To understand why I’m campaigning for proportional representation, let me take you back to when I met my wife. She was born in Saskatoon and I first met her in Creel, Mexico. Somewhere along the way to living together, we talked about elections. She mentioned that although she had always voted in provincial and federal elections, she had never been represented by the party of her choice. I was dumbfounded. My experience in the Netherlands had been the total opposite: I had voted for the party of my choice and have always seen that party get seats (and I had not been voting for big tent parties.)
Years later, I made the promise to my Canadian-born daughter and son that by the time they were old enough to vote they should be able to vote for the party of their choice and see their votes represented by that party. My daughter turns 18 next year, no pressure there!
I pushed myself out of my comfort zone and did a talk on proportional representation last Friday. About 50 Bowen Islanders and one Vancouverite attended the talk, organized by the B.C. Greens and held at Cates Hill Chapel.
What I learned from that night was that many people want our election system to be changed to make it proportional. They want a party that gets 35 per cent of the vote get 35 per cent of the seats; when it gets 20 per cent of the vote, it gets 20 per cent of the seats, etc.
I also learned that, more than anything, people want to vote for the party of their choice and not be forced to vote for the party they dislike, to keep the party they detest from winning.
They also don’t see anything right with parties that receive less than 50 per cent of the vote being able to get 100 per cent of the power in the B.C. Legislature.
During the talk I shared my experience of living in the Netherlands, a country that uses a proportional representation electoral system. I explained how the Netherlands political culture is different because of it. Parties that form majority coalitions have the support of more than 50 per cent of the vote. Smaller parties have seats in the Dutch parliament and have made important contributions to legislation over the years. Things get done, the country is stable.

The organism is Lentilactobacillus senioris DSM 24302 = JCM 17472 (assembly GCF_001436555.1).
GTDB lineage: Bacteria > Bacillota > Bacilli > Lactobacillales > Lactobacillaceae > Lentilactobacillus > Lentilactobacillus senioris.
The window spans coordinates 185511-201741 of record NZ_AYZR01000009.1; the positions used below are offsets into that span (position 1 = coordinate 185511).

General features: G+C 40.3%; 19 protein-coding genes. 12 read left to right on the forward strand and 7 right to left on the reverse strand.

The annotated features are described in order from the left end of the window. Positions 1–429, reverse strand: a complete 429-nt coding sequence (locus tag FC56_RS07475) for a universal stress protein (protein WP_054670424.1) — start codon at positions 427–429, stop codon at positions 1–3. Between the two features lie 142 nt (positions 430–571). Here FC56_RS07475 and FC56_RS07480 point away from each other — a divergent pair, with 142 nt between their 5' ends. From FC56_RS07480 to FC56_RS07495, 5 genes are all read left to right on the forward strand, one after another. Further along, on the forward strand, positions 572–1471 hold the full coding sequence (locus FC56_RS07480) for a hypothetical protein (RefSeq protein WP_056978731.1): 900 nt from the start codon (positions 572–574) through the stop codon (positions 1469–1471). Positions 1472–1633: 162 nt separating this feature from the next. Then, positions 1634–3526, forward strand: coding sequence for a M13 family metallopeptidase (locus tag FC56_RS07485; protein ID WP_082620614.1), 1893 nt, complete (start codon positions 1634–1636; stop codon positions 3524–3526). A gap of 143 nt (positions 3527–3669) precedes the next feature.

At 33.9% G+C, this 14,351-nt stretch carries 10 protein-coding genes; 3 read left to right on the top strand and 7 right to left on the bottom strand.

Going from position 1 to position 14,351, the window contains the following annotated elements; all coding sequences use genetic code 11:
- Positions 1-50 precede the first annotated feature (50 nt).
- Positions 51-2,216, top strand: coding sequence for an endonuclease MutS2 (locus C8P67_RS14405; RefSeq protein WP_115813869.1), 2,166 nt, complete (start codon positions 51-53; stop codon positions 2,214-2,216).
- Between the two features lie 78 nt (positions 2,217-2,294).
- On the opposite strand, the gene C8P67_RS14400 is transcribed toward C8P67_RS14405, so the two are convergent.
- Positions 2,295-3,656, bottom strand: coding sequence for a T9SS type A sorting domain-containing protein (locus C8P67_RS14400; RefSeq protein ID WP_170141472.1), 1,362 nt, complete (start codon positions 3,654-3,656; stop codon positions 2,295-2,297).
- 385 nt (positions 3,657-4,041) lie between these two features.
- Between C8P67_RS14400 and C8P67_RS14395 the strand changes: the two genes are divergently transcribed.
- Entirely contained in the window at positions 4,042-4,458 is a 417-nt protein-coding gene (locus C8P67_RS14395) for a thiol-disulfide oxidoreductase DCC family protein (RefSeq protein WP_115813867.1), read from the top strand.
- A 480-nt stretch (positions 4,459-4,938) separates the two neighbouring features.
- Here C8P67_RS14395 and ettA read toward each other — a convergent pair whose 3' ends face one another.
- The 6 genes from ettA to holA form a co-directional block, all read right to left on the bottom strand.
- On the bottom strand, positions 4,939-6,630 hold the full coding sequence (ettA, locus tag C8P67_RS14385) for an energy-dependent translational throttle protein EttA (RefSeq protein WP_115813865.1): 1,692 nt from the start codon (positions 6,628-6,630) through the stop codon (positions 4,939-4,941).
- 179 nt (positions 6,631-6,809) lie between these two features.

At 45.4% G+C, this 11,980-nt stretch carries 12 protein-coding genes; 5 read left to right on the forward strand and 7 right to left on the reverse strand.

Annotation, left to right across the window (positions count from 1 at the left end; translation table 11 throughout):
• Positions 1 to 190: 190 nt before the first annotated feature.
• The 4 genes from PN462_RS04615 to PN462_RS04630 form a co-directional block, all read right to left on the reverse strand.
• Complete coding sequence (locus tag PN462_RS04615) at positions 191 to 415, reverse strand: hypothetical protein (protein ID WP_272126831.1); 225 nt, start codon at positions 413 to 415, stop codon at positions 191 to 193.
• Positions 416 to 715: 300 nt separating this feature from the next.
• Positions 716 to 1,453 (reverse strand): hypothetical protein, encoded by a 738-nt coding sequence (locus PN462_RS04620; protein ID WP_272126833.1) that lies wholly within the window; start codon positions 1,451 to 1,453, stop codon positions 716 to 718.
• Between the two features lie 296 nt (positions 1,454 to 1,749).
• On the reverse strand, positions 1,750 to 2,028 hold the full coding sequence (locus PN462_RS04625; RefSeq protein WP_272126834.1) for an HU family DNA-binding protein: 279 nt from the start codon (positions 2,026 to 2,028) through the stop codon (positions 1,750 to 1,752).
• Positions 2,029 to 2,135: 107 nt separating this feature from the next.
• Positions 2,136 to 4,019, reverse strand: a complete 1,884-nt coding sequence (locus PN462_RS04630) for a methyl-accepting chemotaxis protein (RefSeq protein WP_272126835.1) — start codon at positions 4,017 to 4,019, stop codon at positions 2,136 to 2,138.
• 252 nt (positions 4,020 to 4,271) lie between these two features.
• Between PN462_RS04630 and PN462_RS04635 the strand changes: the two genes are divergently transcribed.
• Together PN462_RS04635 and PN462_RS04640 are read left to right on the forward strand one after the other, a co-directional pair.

I also shared that currently in the Netherlands a right wing populist party has seats. It has since 2006. But it is kept out of power through a cordon sanitair and the support for this party has stabilized. Please note that this is not a neo-nazi party, if it was, its chances of gaining seats would have been practically zero.
Having a right wing populist party in a parliament is a concern, but I must say, I would rather have that limited representation of a right wing populist party than a take-over with 40 per cent of the vote getting 100 per cent of the power as we have seen in Ontario and the U.S. With first-past-the-post, right-wing populists are unable to gain seats at first, but after a while, as socio-economic conditions further deteriorate, they very much do.
What I also heard Friday night was that some people are confused by having to rank the three options since not everything is known about them. Some even said that they feel the referendum is designed to fail because of this confusing ranking of the three systems. I agree
with this, as it unreasonable to assume that every person is an election systems expert when most of us are not. That’s why the site referendumguide.ca is very useful. After working through straightforward quiz questions, the site tells you what system you likely prefer.
More than anything, this referendum is about if we want to stay with first-past-the-post or modernize our electoral system and adopt proportional representation.
What we need is people and political parties to work together on issues like truth and reconciliation, climate change, affordability of living in our province, affordable housing and the threat of right wing populism. So don’t let this opportunity fail. We have to modernize our electoral system.
Proportional representation will force us to work together. That’s why I am all for it.
Vote “yes” to proportional representation.
Anton van Walraven